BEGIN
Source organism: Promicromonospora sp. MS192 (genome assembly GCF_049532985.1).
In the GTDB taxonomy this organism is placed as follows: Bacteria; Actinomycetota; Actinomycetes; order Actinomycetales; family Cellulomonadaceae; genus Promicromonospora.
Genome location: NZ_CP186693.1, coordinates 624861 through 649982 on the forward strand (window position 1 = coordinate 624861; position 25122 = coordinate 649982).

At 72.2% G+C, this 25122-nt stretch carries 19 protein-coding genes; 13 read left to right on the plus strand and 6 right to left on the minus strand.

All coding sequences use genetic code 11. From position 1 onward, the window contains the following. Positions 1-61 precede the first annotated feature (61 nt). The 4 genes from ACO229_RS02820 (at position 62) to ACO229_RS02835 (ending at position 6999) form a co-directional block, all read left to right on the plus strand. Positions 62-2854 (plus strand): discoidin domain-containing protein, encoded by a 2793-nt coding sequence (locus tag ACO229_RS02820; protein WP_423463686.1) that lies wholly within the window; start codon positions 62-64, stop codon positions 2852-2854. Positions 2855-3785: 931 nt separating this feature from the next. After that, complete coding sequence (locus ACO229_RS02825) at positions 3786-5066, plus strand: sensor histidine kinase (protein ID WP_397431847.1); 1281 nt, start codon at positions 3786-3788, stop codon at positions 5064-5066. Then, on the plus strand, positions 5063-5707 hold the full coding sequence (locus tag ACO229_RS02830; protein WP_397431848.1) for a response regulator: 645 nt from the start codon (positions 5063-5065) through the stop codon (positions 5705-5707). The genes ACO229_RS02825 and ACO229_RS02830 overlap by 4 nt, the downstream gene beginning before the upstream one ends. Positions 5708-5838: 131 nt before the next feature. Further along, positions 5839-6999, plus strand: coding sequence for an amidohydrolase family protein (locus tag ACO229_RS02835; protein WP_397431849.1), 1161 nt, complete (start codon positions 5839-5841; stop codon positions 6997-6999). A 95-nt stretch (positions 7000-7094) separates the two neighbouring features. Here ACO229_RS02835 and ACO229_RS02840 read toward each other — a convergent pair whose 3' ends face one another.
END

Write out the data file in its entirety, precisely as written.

Source organism: Promicromonospora sp. MS192 (genome assembly GCF_049532985.1).
In the GTDB taxonomy this organism is placed as follows: Bacteria; Actinomycetota; Actinomycetes; order Actinomycetales; family Cellulomonadaceae; genus Promicromonospora.
Genome location: NZ_CP186693.1, coordinates 624861 through 649982 on the forward strand (window position 1 = coordinate 624861; position 25122 = coordinate 649982).

At 72.2% G+C, this 25122-nt stretch carries 19 protein-coding genes; 13 read left to right on the plus strand and 6 right to left on the minus strand.

All coding sequences use genetic code 11. From position 1 onward, the window contains the following. Positions 1-61 precede the first annotated feature (61 nt). The 4 genes from ACO229_RS02820 (at position 62) to ACO229_RS02835 (ending at position 6999) form a co-directional block, all read left to right on the plus strand. Positions 62-2854 (plus strand): discoidin domain-containing protein, encoded by a 2793-nt coding sequence (locus tag ACO229_RS02820; protein WP_423463686.1) that lies wholly within the window; start codon positions 62-64, stop codon positions 2852-2854. Positions 2855-3785: 931 nt separating this feature from the next. After that, complete coding sequence (locus ACO229_RS02825) at positions 3786-5066, plus strand: sensor histidine kinase (protein ID WP_397431847.1); 1281 nt, start codon at positions 3786-3788, stop codon at positions 5064-5066. Then, on the plus strand, positions 5063-5707 hold the full coding sequence (locus tag ACO229_RS02830; protein WP_397431848.1) for a response regulator: 645 nt from the start codon (positions 5063-5065) through the stop codon (positions 5705-5707). The genes ACO229_RS02825 and ACO229_RS02830 overlap by 4 nt, the downstream gene beginning before the upstream one ends. Positions 5708-5838: 131 nt before the next feature. Further along, positions 5839-6999, plus strand: coding sequence for an amidohydrolase family protein (locus tag ACO229_RS02835; protein WP_397431849.1), 1161 nt, complete (start codon positions 5839-5841; stop codon positions 6997-6999). A 95-nt stretch (positions 7000-7094) separates the two neighbouring features. Here ACO229_RS02835 and ACO229_RS02840 read toward each other — a convergent pair whose 3' ends face one another.